Fences are made for various purposes, such an enclosing animals on pasture-ground, protecting crops from straying cattle, affording shelter from wind, and marking off boundaries. The ordinary hedge and ditch of an English farm makes excellent fencing, but is expensive in the matter of room and cost of maintenance.

The hedge must be cut and trimmed regularly or it will run to top, and gaps must be stopped quickly. In many cases hedges have been grubbed out and replaced by fences made from wooden or concrete posts with barbed wire strained between them. These are cheaper to maintain but afford less shelter or shade to stock and crops. Park fences are often constructed of posts and rails with feather-edge boards nailed on the latter, making a strong and neat enclosure.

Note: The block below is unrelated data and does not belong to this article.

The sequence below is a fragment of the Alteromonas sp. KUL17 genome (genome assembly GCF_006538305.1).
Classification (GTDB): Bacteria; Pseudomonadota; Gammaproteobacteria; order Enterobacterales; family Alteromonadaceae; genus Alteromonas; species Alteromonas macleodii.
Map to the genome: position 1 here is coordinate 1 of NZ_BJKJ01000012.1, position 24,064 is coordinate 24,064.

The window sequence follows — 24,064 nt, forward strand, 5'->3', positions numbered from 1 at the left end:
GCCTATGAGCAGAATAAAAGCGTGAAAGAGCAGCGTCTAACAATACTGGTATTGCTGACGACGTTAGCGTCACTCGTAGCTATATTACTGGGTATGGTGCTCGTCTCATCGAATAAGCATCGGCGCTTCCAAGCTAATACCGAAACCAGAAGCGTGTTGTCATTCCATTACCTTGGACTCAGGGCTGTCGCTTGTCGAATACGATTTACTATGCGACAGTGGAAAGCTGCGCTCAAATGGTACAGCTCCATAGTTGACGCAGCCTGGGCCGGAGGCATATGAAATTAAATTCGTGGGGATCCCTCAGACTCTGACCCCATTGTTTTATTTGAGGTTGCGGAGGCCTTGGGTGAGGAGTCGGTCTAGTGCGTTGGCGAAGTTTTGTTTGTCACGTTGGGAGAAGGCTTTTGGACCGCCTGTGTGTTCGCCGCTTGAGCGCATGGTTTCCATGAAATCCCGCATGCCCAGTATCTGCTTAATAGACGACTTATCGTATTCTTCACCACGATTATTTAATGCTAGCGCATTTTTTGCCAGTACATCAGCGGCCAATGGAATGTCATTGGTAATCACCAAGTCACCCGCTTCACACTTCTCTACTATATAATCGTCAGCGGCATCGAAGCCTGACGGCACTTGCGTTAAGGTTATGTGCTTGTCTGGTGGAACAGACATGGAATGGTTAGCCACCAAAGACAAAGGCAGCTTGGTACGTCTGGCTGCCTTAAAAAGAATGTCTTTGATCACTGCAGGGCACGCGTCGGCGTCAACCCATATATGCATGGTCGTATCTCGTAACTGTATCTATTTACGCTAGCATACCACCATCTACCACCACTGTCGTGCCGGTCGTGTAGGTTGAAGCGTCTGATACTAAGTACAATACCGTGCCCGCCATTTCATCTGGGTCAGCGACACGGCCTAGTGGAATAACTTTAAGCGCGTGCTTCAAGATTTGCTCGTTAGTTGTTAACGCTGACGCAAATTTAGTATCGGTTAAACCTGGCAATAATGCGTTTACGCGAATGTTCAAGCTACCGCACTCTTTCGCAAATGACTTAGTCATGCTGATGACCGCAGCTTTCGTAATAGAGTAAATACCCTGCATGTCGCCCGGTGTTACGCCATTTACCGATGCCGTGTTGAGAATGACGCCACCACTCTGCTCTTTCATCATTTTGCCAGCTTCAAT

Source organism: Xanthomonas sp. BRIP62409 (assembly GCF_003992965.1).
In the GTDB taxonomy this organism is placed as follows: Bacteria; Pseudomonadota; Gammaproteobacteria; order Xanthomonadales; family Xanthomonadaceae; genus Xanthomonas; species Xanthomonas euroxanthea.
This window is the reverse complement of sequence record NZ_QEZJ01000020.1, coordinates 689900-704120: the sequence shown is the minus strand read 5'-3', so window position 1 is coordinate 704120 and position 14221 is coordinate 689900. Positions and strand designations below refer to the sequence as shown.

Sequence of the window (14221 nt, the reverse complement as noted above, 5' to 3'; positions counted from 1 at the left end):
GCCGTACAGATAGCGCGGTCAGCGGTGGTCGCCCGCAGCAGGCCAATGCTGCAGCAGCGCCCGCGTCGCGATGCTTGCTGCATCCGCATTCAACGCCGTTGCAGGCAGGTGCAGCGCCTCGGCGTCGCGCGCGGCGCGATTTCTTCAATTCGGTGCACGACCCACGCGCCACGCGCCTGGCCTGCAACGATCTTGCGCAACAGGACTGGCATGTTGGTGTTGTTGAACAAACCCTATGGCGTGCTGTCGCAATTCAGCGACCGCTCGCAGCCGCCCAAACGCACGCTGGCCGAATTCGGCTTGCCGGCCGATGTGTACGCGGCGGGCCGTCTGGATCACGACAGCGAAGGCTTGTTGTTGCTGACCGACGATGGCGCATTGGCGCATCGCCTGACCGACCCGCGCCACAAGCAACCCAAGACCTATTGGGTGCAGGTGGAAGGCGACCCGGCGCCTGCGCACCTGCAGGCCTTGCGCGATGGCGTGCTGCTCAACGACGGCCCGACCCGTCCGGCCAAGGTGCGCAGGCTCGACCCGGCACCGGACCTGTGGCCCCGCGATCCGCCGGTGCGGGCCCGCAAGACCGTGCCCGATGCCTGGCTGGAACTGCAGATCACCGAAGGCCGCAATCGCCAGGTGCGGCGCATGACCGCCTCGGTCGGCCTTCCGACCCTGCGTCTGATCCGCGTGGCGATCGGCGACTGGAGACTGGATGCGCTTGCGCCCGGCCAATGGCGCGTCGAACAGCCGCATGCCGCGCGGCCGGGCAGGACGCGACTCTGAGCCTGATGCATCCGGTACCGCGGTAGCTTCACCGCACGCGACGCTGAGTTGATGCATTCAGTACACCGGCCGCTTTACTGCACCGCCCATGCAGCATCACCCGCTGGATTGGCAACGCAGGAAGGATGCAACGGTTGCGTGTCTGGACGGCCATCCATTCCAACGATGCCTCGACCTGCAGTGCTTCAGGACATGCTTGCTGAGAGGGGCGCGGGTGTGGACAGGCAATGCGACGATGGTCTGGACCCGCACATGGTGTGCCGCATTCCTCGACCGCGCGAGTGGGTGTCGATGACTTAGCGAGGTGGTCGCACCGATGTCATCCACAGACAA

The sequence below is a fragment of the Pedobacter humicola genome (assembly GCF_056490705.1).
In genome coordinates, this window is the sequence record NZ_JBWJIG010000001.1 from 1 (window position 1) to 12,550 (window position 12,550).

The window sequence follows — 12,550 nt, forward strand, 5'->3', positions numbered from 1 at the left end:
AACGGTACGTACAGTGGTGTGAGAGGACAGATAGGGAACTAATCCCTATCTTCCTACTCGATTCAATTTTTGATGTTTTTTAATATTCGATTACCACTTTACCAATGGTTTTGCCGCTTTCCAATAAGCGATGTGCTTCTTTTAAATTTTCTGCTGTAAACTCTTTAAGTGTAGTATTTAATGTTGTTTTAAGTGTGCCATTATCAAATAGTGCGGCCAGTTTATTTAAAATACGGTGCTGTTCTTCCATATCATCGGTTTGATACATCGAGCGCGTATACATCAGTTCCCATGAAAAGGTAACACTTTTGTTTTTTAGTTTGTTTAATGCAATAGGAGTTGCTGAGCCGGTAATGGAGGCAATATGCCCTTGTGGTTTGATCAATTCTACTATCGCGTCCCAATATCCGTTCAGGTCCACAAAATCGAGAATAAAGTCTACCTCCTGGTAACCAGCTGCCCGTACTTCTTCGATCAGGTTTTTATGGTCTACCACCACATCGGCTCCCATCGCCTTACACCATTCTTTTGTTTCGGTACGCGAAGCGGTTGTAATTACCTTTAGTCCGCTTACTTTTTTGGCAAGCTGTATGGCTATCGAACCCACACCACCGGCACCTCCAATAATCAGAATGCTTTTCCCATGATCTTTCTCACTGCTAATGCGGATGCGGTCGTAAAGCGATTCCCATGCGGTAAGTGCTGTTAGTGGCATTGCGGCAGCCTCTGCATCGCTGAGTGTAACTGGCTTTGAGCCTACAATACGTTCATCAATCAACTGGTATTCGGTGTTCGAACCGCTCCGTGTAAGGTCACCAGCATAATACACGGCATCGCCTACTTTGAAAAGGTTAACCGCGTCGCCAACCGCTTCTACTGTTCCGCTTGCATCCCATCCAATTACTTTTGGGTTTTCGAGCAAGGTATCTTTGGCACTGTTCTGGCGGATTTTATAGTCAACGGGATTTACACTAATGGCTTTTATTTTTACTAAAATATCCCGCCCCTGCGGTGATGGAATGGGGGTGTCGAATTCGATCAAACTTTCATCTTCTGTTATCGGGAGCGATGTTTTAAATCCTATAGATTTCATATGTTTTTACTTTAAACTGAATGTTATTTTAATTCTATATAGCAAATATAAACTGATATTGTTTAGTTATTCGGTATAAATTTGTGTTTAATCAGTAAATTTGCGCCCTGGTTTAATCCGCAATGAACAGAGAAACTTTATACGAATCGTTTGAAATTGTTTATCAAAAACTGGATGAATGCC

Sunken fences, or 'ha-has', are those made along the bottom of a hollow which are invisible until one reaches their edge. In parts where stone is plentiful drywalls are often constructed, in Aberdeenshire of granite boulders, in some English counties of pieces of limestone, the top and bottom layers being sometimes fastened with mortar. Early walls made of cob or chalk were often thatched, in order to protect these materials from rain.

At Blewbury in Oxfordshire are some curving thatched walls believed to be Saxon. On moorlands earthen banks topped with gorse make excellent fences. Timber, concrete, and wire fences are supplied and fixed by specialists. Wire fences, known as chain link fences, comprise steel wire interwoven diagonally and horizontal straining wires; they can be plastic coated, galvanized, or painted.

In Australia one of the leading fence manufacturers is Our Town Fencing.

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